# microwave RF information for engineers encyclopedia calculators tools

May 25, 2016

## Rat-racecouplers

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Click here to go to our page on magic tees (a waveguide network with similar properties to the rat-race)

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First, a word on how to spell "rat race". Should it be "rat race", "rat-race", or ratrace? We prefer the first two over the third option but we have seen them all in microwave literature. You can decide for yourself!

Applications of rat-race couplers are numerous, and include mixers and phase shifters. The rat-race gets its name from its circular shape, shown below. The circumference is 1.5 wavelengths. For an equal-split rat-race coupler, the impedance of the entire ring is fixed at 1.41xZ0, or 70.7 ohms for a 50 ohm system. For an input signal Vin, the outputs at ports 2 and 4 (thanks, Tom!) are equal in magnitude, but 180 degrees out of phase.

 Rat-race coupler (equal power split)

Note: Richard from Australia reminded us recently that the rat-race can also be used as an in-phase splitter. If you feed port 4 in the above figure, port 1 and port 3 will receive a 3 dB split, and port 2 will be isolated. This is why port 4 is referred to as the "sum port" and port 1 is referred to as the "delta port", an important consideration in designing monopulse comparators. We'll expand on this idea later. Thanks!

Also, coming soon... a two-stage rat-race design! If you are interested, please This email address is being protected from spambots. You need JavaScript enabled to view it. and we'll try to move this up in the queue.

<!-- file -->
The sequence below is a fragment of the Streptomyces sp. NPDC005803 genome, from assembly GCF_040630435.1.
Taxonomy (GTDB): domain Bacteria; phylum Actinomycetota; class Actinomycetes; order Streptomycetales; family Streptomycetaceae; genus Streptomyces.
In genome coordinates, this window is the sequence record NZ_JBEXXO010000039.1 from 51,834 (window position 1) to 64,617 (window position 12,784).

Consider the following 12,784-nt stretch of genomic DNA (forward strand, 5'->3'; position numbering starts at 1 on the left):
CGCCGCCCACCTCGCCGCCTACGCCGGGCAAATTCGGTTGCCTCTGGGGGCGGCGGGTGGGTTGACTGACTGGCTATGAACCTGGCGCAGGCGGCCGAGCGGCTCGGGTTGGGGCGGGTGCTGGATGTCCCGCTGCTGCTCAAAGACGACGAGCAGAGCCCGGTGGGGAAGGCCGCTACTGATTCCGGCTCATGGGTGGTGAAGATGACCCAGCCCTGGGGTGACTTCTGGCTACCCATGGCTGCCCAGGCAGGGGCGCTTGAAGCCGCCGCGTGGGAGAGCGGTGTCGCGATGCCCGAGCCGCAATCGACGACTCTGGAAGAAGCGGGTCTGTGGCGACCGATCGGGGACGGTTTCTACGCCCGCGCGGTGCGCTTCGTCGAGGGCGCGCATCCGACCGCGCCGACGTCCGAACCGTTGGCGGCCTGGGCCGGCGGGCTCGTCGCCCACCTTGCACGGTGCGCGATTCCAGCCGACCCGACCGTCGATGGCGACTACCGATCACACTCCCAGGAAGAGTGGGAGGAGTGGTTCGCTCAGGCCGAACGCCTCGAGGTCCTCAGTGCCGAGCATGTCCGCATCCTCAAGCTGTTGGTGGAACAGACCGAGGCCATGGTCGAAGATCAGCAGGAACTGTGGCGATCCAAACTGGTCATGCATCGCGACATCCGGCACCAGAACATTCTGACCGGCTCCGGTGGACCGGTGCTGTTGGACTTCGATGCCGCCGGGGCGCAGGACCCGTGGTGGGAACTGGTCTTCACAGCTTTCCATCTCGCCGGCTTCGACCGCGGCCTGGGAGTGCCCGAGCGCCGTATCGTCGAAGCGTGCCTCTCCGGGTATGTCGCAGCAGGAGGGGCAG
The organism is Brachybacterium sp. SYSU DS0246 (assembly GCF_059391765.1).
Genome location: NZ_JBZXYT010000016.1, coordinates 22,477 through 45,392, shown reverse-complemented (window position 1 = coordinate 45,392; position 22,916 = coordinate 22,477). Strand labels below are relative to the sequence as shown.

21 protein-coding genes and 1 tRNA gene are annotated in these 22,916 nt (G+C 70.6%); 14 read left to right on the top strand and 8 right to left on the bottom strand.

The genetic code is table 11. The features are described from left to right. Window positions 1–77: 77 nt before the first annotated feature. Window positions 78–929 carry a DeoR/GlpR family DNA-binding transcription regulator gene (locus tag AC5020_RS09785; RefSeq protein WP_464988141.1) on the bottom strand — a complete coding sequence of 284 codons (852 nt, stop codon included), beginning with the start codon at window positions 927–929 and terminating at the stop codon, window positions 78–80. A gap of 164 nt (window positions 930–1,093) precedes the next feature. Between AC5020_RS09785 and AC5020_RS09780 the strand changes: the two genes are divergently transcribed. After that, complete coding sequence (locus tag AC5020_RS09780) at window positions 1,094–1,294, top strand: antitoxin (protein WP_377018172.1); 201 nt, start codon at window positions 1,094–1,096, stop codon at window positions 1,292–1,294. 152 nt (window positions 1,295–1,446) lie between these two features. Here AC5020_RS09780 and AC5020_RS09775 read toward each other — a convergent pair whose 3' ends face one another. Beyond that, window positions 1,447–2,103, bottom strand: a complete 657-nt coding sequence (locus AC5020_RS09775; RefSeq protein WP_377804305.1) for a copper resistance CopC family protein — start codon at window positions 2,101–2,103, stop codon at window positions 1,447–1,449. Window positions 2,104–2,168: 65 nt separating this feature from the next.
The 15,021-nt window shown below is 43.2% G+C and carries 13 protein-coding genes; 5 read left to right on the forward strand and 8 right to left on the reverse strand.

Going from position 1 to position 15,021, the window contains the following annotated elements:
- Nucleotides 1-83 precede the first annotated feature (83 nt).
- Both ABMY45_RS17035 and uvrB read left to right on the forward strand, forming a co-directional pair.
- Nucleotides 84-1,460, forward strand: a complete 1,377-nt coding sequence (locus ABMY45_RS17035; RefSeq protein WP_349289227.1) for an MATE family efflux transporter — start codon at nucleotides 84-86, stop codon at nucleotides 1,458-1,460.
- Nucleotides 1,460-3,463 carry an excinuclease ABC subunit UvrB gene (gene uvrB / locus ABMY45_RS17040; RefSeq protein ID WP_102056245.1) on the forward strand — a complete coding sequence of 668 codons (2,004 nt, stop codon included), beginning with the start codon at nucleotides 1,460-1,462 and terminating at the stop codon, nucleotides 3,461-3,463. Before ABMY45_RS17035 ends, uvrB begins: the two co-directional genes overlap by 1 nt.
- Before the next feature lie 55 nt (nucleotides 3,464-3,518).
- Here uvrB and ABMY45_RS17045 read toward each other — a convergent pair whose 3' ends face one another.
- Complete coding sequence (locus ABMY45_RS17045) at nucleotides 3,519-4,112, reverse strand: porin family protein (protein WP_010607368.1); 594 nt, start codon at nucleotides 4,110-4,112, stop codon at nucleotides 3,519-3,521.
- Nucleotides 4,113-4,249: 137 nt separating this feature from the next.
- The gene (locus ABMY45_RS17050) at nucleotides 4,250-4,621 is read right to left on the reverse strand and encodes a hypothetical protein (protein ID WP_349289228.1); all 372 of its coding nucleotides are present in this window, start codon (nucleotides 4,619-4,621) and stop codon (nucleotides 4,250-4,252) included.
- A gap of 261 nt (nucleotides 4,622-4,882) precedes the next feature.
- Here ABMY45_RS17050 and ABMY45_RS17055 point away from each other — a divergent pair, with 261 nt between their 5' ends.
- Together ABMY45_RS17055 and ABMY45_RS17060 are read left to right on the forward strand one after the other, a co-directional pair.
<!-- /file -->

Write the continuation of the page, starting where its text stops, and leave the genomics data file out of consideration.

The coupling of the two arms is shown in the figure below, for an ideal rat-race coupler centered at 10 GHz (10,000 MHz). An equal power split of 3 dB occurs at only the center frequency. The 1-dB bandwidth of the coupled port (S41) is shown by the markers to be 3760 MHz, or 37.6 percent.

 Power split of ideal rat-race coupler

The graph below illustrates the impedance match of the same ideal rat-race coupler, at ports 1 and 4. By symmetry, the impedance match at port 3 is the same as at port 1 (S11=S33). For better than 2.0:1 VSWR (14 dB return loss), a bandwidth of 4280 MHz (42.8%) is obtained.

 Impedance match of ideal rat-race coupler

The next graph shows the isolation between port 1 and port 3 (S31). In the ideal case, it is infinite at the center frequency. The bandwidth over which greater than 20 dB isolation is obtained is 3140 MHz, or 31.4%.

 Isolation of ideal rat-race coupler

Below the phase difference between arms 2 and 4 is plotted. At the center frequency. a perfect 180 degree difference is observed. The bandwidth that better than +/- 10 degrees is maintained is 3200 MHz, or 32%.

### Unequal-split rat-race couplers

In order to provide an unequal split, the impedances of the four arms are varied in pairs, as shown below.

 Unequal-split rat-race power divider

Equations for the Z0A and Z0B line impedances, as a function of the power split PA/PB, are given below:

Z0A and Z0B are graphed below versus the power split express in dB (coupling ratio) for a 50-0hm system. Click here for info on how to think in dB.

The graph below shows the frequency response for a rat-race coupler where PA/PB=0.25. This corresponds to a 50-ohm power divider where the power out of port 2 (PA) is six dB below the power out of port 4 (PB). Solving the above equations for the line impedances yields Z0A=111.6 ohms, and Z0B=55.9 ohms. Note that in many real-life cases, this coupler may prove impractical because a line impedance as high as 111.6 ohms may be difficult to accurately achieve in a 50-ohm system.

 Unequal-split rat-race frequency response, PA/PB=0.25

The graph below shows the frequency response for a rat-race coupler where PA/PB=4.0. This corresponds to a power divider where the power out of port 2 (PA)is six dB higher than the power out of port 4 (PB). The line impedances are opposite to the case where PA/PB=0.25; here Z0A=55.9 ohms, and Z0B= 111.6 ohms.

 Unequal-split rat-race frequency response, PA/PB=4.0

Check out our all-new unequal-split power divider calculator, it handles Wilkinsons, rat-races and branchline couplers!

There's an important degree of freedom that you should know about in rat race couplers. It is described here.